'Challenger: The Final Flight': What was the Rogers Commission? Here's how Richard Feynman played a role

The Rogers Commission consisted of the most illustrious members of the American scientific community at the time, including Neil Armstrong


                            'Challenger: The Final Flight': What was the Rogers Commission? Here's how Richard Feynman played a role
Rogers Commission (NASA / Public domain)

On January 28, 1986, the Space Shuttle Challenger broke apart 73 seconds into its flight, killing all seven crew members aboard. The crew consisted of five NASA astronauts, a payload specialist, and the "first private citizen" selected to fly in space. Netflix's latest docuseries, 'Challenger: The Final Flight' is a four-part miniseries that explores everything from the personal lives of the crew members, to the reasons for the disaster. Through the testimonies of the crew's family members, we learn more about Commander Francis R Scobee, pilot Michael J Smith, mission specialists Ronald McNair, Ellison Onizuka, and Judith Resnik, payload specialist, Gregory Jarvis, and citizen astronaut, Christa McAuliffe.

The docuseries also showed the growing concerns about the solid rocket boosters, in particular, the O-ring seals which were shown to be unstable and brittle in lower temperatures. The warnings were given months prior to the Challenger shuttle launch in 1986, but the correlations between lower temperatures and O-ring seal failures were not seen to be considerable enough to push the launch that winter morning. 

The Challenger explosion was the first major disaster for NASA, which up until then was used to celebrating its many successes. In the aftermath of the explosion, the then-President Ronald Reagan's administration formed the Rogers Commission to investigate the accident and resulted in a 32-month hiatus in the shuttle program. However, Reagan instructed William P Rogers, the chairman of the commission to make sure that NASA was not painted in a bad light.

The Rogers Commission consisted of some of the most illustrious members of the American scientific community at the time, including retired astronaut Neil Armstrong, Nobel laureate Richard Feynman, Boeing engineer Joseph Sitter, American astrophysicist and first female American astronaut, Sally Ride, Air Force general Donald Kutyna, and more.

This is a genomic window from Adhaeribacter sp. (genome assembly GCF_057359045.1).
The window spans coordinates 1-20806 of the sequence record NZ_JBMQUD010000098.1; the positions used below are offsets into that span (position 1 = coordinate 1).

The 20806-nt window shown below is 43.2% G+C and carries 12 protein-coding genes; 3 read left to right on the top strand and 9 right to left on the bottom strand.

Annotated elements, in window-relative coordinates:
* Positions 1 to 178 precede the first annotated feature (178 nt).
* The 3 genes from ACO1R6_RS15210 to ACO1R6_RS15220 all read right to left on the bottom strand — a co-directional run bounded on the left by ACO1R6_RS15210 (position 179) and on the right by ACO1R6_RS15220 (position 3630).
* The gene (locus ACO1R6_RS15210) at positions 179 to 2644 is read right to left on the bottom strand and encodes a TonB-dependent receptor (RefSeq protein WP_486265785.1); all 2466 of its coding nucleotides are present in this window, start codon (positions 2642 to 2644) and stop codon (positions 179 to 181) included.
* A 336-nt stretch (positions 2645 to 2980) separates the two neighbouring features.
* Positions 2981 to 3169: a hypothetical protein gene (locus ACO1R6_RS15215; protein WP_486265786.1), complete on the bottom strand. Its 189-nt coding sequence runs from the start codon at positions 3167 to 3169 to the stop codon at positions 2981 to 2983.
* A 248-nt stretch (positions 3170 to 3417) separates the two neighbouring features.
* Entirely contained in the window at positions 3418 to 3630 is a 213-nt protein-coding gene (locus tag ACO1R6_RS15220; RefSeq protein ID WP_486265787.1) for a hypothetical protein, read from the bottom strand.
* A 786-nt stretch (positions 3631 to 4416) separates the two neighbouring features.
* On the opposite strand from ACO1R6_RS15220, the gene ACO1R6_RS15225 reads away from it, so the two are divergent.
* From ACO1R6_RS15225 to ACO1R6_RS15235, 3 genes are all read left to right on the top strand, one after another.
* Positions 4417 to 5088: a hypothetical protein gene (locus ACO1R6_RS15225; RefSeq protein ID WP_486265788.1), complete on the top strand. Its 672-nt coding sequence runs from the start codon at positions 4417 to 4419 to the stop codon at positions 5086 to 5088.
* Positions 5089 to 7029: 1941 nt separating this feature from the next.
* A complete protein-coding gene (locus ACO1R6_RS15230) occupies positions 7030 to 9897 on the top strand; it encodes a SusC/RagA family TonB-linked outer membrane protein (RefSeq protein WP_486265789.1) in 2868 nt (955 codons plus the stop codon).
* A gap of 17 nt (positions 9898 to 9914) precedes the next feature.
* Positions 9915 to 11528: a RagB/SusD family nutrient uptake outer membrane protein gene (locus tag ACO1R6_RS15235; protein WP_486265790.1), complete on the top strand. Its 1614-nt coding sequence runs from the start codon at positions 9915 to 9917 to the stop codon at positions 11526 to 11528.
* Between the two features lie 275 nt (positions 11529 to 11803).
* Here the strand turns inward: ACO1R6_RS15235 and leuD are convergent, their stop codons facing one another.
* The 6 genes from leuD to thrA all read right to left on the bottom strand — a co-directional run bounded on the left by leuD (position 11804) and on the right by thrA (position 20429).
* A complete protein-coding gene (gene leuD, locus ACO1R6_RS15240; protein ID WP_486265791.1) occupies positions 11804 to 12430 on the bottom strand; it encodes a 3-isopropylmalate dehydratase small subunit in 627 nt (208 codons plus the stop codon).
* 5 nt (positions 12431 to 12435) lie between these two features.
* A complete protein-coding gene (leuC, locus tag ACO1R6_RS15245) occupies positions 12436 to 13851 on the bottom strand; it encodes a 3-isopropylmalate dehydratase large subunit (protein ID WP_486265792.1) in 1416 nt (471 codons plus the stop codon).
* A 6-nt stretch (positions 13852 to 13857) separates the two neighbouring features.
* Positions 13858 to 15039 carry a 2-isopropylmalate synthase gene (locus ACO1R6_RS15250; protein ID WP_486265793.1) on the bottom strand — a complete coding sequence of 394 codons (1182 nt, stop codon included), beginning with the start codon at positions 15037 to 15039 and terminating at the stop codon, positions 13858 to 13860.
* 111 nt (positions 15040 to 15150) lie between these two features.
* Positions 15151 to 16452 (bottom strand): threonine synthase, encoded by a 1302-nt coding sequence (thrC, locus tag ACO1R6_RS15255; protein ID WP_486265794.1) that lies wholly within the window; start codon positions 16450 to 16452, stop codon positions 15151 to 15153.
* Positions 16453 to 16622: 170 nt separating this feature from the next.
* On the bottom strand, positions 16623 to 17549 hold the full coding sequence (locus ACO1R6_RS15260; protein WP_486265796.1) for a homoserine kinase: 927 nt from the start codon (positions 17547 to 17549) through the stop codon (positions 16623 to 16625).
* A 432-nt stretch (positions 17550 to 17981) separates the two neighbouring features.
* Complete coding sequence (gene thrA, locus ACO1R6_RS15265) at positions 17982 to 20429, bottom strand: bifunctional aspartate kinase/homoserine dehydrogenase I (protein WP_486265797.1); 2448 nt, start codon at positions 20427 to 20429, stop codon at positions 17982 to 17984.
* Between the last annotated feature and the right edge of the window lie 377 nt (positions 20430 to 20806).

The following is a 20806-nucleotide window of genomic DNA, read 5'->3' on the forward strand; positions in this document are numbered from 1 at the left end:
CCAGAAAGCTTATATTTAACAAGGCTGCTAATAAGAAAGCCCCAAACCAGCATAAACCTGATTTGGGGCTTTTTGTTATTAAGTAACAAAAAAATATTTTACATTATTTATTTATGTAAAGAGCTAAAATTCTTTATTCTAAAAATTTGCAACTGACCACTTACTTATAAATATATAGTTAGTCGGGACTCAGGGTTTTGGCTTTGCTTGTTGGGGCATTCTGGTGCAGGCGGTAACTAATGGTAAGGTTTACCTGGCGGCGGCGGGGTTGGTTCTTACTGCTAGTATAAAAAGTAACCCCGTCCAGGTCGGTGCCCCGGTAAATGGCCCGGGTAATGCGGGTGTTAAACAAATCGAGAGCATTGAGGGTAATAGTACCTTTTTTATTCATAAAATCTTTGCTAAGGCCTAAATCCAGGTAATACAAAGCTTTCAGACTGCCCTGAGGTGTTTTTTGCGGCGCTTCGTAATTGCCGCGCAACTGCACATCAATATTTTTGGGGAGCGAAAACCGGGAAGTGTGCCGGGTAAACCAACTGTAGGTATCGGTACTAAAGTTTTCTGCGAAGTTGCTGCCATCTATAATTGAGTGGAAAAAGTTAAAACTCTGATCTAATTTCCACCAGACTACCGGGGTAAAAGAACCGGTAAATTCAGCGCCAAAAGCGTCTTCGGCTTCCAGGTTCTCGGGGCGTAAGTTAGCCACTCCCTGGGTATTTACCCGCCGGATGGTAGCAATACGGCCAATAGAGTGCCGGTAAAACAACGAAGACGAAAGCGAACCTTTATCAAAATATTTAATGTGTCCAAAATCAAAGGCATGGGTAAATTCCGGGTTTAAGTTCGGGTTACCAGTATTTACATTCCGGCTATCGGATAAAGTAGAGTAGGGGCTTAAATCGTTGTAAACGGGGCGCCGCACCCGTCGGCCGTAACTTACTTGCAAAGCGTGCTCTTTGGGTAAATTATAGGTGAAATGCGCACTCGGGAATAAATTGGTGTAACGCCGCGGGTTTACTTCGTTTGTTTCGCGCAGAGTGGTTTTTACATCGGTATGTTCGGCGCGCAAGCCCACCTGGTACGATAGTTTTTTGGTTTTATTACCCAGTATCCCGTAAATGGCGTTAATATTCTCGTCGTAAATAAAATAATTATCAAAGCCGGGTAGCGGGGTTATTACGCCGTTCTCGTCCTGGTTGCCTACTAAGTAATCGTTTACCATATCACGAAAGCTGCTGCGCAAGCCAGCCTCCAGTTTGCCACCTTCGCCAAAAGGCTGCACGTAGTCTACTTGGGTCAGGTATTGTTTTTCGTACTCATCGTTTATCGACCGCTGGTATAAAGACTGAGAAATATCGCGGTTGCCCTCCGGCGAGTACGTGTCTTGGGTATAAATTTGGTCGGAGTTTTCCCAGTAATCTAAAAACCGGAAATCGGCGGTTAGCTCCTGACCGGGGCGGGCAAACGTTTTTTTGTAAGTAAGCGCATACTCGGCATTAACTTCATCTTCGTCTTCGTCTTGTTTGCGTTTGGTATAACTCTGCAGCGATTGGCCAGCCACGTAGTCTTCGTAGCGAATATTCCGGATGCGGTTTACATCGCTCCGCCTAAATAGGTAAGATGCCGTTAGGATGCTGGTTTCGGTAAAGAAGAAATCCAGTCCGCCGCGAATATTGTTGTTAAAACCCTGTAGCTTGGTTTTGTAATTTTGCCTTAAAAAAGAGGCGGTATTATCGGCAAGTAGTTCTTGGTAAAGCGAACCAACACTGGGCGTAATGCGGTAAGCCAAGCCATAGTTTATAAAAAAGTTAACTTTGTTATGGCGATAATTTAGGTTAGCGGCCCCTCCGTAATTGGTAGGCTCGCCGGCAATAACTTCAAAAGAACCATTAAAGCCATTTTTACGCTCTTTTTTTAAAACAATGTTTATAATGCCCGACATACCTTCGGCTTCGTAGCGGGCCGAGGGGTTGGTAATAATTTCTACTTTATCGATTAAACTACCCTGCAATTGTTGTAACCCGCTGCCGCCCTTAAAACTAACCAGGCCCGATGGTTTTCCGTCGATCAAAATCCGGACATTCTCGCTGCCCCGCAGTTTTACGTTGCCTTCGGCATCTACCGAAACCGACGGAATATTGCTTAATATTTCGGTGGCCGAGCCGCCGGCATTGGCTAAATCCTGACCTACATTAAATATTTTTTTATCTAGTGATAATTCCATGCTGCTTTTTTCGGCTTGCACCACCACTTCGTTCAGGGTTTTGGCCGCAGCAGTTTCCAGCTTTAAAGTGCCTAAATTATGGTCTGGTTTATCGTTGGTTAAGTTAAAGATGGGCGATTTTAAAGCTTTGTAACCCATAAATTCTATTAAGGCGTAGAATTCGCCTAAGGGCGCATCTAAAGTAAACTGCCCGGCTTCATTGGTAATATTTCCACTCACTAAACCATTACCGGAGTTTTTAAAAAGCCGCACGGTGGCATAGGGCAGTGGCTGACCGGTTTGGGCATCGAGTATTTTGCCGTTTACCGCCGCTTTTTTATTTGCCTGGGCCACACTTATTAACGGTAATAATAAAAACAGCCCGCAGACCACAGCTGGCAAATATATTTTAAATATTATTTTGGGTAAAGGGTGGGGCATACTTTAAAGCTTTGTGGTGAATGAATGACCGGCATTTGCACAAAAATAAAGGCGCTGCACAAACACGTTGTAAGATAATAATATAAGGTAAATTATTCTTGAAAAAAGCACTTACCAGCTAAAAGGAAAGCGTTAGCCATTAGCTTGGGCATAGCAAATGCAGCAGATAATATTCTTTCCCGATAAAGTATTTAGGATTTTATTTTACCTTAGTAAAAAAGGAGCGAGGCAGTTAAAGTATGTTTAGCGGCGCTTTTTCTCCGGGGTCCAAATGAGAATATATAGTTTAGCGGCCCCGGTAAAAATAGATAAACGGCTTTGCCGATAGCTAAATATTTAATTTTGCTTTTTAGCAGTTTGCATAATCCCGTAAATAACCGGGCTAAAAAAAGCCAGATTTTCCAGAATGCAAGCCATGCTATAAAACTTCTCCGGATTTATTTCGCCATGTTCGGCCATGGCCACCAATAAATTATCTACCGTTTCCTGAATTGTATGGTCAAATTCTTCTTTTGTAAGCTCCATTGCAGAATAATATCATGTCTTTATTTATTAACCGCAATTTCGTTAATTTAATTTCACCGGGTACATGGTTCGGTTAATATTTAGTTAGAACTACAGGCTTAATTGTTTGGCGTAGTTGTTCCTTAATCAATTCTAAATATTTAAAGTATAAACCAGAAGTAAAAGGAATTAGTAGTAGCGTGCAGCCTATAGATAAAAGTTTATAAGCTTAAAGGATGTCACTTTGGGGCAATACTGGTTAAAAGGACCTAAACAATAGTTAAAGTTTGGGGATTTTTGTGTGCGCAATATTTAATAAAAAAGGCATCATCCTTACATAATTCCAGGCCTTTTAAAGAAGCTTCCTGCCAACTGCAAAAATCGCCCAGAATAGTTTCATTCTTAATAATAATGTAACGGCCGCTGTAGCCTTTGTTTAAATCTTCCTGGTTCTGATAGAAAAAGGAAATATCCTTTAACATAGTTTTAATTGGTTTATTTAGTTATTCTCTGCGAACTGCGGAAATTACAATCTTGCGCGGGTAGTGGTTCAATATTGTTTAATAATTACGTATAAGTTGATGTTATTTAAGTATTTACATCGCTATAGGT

It was Sally Ride who had secretly provided Kutyna with NASA test results showing the O-rings became stiff when they were too cold. However, Kutyna was not sure of how to present this to the commission. His friend, Richard Feynman would come to play a big role in this after he roped him in. During a televised hearing, Feynman famously demonstrated how the O-rings became less resilient and subject to seal failures at ice-cold temperatures by immersing a sample of the material in a glass of ice water. Kutyna believes that because it was Feynman who presented this, it was hard for the commission and NASA to ignore the findings. Later, Kutyna likened the Challenger situation to an airline permitting one of its planes to continue to fly despite evidence that one of its wings was about to fall off.

The Rogers Commission could not but pinpoint NASA's attitude and the O-ring seal failure when it reached its conclusions. The solid rocket booster was to be redesigned completely and to this day have performed without incident.

Unfortunately, NASA's disaster-free streak was broken in 2003 when the Space Shuttle Columbia disintegrated as it reentered the atmosphere, killing all seven crew members. As it was with the Challenger, it was discovered that the cause of the explosion had, in fact, been pointed out as concerning before.

'Challenger: The Final Flight' is now streaming on Netflix.

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